There are two modes of resistances. Firstly, the relative resistance; in this case, higher doses are still effective. Secondly, complete resistance occurs when even the highest possible doses are not able to prevent disease.

The use of attenuated Eimeria strains for vaccination results in good protection against the disease, but does not completely prevent replication of virulent Eimeria.

Continuous passages of Eimeria in chicken embryos are one possibility for attenuation. A strain of E. tenella was attenuated in more than 62 passages in embryos. The initial pathogenicity disappeared during these passages.

Another way of 'attenuation' is the selection and the subsequent multiplication of oocysts in vivo. These strains are named 'precocious strains'. They have a defect in the second generation of schizonts and are therefore less pathogenic than the originals but immunogenic.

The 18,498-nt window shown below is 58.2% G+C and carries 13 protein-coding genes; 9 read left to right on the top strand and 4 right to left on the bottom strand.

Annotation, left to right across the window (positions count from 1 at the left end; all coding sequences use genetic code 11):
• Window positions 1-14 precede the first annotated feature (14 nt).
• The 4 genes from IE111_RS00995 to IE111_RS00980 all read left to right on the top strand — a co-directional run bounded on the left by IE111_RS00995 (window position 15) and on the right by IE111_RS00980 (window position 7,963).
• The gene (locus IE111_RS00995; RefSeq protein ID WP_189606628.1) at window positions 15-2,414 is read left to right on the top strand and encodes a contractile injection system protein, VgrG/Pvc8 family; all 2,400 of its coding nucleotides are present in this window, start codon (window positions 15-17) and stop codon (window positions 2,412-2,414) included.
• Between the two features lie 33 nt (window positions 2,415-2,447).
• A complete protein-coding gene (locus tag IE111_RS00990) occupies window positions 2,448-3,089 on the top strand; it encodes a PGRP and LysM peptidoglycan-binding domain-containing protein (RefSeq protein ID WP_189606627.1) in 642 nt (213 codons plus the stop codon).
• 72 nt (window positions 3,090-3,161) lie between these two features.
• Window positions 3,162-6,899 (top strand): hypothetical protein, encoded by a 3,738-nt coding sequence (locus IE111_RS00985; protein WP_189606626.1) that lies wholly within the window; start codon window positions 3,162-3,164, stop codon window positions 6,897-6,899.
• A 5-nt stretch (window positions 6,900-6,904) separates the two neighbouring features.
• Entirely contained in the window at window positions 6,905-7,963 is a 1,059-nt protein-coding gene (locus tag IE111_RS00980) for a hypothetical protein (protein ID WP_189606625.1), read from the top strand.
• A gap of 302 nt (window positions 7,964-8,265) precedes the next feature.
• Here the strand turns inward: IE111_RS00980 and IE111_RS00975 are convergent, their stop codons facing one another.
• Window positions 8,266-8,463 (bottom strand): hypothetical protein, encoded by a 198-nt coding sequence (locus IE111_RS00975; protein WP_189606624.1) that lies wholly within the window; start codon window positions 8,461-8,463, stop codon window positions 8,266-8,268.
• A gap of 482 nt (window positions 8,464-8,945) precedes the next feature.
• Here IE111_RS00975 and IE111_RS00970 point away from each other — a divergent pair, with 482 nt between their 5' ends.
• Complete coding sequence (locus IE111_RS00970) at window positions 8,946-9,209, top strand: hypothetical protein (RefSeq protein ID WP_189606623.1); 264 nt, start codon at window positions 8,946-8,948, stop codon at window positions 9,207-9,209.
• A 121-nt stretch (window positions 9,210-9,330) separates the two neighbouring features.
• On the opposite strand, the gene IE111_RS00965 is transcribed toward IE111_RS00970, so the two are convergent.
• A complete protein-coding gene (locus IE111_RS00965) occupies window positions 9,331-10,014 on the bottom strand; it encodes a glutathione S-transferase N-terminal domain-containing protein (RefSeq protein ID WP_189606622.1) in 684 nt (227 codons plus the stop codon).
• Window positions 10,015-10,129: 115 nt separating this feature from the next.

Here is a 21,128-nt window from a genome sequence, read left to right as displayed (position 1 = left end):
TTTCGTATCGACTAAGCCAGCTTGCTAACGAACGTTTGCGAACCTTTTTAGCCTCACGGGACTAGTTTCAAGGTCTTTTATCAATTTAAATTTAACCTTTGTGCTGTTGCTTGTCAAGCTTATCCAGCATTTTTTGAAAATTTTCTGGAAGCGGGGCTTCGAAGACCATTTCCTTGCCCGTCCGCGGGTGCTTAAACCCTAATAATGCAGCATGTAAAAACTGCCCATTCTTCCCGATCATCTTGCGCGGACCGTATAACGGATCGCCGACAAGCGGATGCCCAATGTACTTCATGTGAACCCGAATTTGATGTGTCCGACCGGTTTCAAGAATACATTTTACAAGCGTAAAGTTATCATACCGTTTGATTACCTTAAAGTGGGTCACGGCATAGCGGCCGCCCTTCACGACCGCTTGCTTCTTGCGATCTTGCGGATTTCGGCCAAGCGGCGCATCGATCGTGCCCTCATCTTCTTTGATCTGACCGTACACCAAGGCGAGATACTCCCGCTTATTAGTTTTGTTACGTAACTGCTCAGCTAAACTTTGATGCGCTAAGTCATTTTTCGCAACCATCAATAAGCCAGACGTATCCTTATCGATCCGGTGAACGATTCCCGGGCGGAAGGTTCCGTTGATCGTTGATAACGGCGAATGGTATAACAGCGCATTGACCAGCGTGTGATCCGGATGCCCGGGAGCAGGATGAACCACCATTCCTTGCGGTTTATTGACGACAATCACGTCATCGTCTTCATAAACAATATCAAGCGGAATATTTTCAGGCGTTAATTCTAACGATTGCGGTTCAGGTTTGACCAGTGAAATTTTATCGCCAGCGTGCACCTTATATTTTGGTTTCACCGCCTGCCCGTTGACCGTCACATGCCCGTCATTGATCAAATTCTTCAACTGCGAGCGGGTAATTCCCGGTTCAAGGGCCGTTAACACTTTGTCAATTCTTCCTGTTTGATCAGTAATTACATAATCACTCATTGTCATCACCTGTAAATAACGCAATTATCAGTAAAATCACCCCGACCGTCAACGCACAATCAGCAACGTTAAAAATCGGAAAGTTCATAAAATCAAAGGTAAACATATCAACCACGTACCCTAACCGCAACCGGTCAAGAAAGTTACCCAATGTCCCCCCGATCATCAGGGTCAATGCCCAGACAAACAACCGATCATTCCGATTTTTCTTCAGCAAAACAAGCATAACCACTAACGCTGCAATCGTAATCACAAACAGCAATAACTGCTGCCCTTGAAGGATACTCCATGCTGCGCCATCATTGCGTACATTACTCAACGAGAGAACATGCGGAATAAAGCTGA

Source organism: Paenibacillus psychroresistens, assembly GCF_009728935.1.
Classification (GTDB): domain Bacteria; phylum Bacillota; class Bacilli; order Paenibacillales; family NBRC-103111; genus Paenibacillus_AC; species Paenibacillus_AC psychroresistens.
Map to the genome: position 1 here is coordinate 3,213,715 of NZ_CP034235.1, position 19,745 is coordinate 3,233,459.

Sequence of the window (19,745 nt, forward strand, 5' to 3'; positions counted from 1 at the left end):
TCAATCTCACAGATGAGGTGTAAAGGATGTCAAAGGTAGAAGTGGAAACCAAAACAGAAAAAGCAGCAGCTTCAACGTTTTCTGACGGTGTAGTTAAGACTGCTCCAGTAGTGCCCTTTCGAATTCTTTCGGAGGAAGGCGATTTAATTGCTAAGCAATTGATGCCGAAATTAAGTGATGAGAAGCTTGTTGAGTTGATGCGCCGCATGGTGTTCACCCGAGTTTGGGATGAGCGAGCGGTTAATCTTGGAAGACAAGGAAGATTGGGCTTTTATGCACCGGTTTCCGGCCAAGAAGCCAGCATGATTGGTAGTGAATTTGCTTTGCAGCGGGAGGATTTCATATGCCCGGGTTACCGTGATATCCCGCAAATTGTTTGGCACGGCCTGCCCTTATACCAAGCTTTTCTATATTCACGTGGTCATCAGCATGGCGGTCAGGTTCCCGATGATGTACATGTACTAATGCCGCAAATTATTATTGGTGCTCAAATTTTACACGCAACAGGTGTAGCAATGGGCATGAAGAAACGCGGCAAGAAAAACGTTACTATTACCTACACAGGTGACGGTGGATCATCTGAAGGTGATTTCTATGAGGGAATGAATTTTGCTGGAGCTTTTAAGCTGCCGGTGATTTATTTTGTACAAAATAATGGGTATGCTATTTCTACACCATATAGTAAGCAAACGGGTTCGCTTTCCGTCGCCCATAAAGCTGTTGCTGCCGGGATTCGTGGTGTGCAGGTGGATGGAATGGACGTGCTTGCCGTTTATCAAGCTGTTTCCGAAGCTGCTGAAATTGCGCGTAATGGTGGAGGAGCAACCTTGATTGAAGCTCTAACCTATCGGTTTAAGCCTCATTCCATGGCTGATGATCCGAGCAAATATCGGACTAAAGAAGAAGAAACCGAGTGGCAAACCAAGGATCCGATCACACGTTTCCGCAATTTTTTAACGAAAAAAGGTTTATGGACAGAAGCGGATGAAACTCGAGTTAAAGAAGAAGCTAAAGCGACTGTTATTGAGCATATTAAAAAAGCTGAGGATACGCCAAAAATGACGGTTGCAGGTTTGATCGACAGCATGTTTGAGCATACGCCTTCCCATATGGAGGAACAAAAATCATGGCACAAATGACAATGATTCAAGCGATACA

The inoculation of virulent strains is also possible, but it is necessary to control the number of oocysts in the dose.

In Germany, the concept of preventive medication is widely used because most of the damage occurs when clinical signs are obviously seen.

The live vaccine Paracox8®, which is used in Germany, is judged as successful. It contains eight attenuated species of Eimeria. The vaccine is given once into the drinking water for animals that are 5-9 days old. The result is an infection with a small number of oocysts which develop and induce immunity. This type of immunization is thus only possible in floor-maintained chickens where they are in contact with their own faeces.